With the CapitalOne scam/hack – I have the opportunity to use a credit service but I’m not sure I’m going to sign up. It seems like yet another way something will go wrong.

      I might just watch my credit score more closely (free service via Borrowell) and get my credit reports more frequently like you do.

      I just checked my score and I’m hovering around 850. That’s pretty good. If it drops by more than 10 pts. I’m going to inquire about it.

      I didn’t know that about RBC. That’s a nice perk. Is that advertised well? Surprised more brokerages don’t get on that?


  2. Sorry to read about you being involved in that hack. Guess that’s pretty much all you can do. I have yet to experience that issue.

    “Common mistakes” LOL. GIS isn’t something to aspire to. It’s originally meant those for who saved little to nothing and truly need assistance. Now its morphed into some kind of government entitlement pool for those who actually have money but can choose not to spend it until later. Most planners now seem to advocate using it, even calling it a mistake not to. Wrong. To think I could actually apply for that. Government…..FIX the *&$%I~^# thing.

    Always better to have too much money in any of your accounts than too little.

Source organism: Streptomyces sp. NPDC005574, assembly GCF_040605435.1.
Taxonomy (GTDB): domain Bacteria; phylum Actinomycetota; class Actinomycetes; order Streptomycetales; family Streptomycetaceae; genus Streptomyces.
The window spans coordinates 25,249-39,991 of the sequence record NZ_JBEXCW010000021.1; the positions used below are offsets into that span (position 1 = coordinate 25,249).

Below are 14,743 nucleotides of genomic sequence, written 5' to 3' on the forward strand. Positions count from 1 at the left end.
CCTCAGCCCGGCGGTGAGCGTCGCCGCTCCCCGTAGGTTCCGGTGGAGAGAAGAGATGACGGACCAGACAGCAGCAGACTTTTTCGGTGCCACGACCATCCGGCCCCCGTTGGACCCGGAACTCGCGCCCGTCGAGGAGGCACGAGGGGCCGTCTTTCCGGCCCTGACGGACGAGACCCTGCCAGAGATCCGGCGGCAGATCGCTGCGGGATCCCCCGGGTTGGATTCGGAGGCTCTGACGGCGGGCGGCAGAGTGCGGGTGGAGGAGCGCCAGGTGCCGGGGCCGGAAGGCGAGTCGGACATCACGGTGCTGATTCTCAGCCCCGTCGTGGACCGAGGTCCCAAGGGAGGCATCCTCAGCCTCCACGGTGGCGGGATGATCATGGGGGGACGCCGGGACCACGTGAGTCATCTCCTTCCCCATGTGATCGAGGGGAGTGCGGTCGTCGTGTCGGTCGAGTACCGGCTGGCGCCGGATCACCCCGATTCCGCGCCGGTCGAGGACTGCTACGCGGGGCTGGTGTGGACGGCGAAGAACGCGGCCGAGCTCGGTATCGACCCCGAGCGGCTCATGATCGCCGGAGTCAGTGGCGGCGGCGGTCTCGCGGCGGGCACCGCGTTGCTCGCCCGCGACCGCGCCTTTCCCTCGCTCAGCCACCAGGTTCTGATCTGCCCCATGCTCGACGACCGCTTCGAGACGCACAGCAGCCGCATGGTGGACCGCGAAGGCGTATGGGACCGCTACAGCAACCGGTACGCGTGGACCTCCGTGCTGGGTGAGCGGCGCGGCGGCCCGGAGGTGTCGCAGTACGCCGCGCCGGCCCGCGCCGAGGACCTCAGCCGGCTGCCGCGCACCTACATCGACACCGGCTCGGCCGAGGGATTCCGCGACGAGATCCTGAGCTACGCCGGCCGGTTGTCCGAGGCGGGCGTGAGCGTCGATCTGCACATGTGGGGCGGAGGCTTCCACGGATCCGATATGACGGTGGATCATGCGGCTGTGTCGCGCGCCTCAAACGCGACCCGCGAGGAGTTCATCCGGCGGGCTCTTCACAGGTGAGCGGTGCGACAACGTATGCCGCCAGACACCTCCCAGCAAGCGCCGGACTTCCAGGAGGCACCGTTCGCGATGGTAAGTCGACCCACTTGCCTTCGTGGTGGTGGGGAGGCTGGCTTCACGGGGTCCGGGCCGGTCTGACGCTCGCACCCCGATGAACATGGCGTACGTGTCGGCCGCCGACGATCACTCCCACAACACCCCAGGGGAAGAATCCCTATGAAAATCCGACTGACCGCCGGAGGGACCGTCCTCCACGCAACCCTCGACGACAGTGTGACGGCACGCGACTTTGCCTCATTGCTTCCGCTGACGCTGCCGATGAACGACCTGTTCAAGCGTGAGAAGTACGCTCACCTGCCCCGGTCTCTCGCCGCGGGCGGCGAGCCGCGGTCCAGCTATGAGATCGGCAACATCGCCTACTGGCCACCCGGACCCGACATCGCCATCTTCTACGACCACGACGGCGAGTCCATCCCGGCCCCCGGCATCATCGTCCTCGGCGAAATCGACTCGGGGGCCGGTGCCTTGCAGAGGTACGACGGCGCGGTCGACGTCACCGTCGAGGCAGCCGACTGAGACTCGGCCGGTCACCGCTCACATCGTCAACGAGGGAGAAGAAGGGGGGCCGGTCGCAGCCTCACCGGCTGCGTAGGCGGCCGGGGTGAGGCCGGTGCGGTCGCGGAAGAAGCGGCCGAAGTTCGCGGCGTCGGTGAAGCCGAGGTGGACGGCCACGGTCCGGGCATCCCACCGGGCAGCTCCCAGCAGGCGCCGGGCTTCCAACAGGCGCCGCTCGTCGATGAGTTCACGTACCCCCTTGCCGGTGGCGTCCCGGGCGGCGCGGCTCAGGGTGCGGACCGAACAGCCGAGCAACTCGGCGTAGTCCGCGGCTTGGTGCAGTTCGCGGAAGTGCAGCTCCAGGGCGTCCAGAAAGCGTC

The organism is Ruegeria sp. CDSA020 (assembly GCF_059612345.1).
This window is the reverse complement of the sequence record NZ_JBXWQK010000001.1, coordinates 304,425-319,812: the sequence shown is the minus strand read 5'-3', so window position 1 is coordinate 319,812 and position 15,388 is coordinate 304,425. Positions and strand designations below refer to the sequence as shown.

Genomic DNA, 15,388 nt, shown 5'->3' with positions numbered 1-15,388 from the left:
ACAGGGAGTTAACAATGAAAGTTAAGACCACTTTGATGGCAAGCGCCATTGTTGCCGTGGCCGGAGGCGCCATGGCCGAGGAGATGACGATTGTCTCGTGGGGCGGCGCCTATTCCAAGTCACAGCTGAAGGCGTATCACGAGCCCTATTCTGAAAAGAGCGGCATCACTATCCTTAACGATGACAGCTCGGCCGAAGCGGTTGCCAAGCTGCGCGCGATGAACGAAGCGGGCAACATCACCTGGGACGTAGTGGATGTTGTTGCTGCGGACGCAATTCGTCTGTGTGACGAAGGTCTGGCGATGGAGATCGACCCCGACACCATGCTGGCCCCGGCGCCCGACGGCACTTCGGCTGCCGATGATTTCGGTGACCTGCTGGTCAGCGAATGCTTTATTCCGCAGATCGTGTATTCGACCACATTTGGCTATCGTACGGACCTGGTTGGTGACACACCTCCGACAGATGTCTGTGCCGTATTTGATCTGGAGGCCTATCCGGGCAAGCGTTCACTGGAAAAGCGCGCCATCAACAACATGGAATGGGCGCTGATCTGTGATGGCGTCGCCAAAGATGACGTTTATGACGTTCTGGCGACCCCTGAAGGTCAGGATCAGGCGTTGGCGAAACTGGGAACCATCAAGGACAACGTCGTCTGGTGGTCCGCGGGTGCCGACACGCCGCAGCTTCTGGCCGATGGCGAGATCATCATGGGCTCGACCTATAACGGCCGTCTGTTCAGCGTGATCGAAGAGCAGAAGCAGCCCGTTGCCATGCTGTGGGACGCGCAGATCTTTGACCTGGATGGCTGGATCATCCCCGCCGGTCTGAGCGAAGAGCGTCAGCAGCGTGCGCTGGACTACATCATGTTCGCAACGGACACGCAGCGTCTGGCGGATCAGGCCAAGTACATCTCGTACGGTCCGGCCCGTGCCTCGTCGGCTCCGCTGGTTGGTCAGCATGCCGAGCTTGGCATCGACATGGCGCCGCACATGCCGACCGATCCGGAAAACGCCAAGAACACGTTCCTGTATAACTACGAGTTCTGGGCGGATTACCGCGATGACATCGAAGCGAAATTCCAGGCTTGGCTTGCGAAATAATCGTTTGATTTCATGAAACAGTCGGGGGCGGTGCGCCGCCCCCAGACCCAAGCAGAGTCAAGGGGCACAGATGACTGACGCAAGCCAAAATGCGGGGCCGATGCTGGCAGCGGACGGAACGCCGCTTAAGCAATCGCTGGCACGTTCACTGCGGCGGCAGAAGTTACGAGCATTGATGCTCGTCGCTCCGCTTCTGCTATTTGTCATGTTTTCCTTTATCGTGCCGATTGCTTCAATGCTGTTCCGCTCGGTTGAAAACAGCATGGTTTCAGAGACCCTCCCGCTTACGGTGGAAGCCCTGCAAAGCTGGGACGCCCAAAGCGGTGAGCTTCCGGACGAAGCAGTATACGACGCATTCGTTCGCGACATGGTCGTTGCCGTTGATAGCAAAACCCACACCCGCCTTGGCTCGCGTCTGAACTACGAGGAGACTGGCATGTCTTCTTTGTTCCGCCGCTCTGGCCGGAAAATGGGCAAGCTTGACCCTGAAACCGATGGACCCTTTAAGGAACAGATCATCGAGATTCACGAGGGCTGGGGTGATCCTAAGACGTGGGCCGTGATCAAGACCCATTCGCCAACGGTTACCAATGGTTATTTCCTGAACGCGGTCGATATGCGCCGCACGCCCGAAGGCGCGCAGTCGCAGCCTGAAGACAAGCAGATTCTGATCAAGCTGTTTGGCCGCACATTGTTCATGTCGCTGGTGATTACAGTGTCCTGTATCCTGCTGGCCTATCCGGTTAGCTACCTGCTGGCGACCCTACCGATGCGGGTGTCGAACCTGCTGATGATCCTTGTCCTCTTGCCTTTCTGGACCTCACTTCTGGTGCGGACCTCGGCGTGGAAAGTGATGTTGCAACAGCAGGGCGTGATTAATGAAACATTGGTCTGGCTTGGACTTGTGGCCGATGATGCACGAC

Housing bubbles. Canada is ripe in some big cities.

  3. “you end up saying “no thank you” to money from the Government of Canada so that you can spend your own instead. This is just bad planning.”

    Horse feathers. Not all of us aspire to qualify for welfare and that is what GIS is, welfare for seniors. Wasn’t brought up that way.

    As for having too much in an RRSP, absolutely, it can happen. Too bad one quite often doesn’t know how much is not enough until one is too old to do anything about it. I will NEVER regret “buying” RRSPs starting at 19 and pretty well every year I had qualifying income. There was no way of knowing what life was going to deal me back then and the options I have now are well worth paying some taxes to give back to the country that gave me so much.

  4. Everyone must be gone for the weekend.
    Since I wrote my book, I’ve gotten even more convinced that I really dislike sites that list “The Best” and say which stocks they feel qualify. They are the best in “their opinion” and at the time they prepared the list. They may not now be the best as thing change as do the status of companies.
    Not that many or even most are not good stocks, but I prefer for people to do their own evaluation and come to their own conclusions. Rather than using the words The Best, why not change it to Stocks to Consider.

    1. Fair point cannew and selections (of stocks) can be very personal. I figure my “best” list is owning things that people need: people like money, borrow money; so banks are good. Insurance is a requirement in some cases, so I own insurance companies. Last time I checked, people love the internet so I own telcos. I want to be warm and cool in the winter and summer respectively, so I own utility companies.

      As you say, some stocks are good for some reasons and terrible for other reasons!

      All the best,

      1. Hi Mark: totally agree, but most measure stocks by price growth, even those who profess to be
        DG investors, as they always seem to refer the price growth%, as the stock is up 15%. Check out my latest blog post on that topic.
        Enjoy your weekend.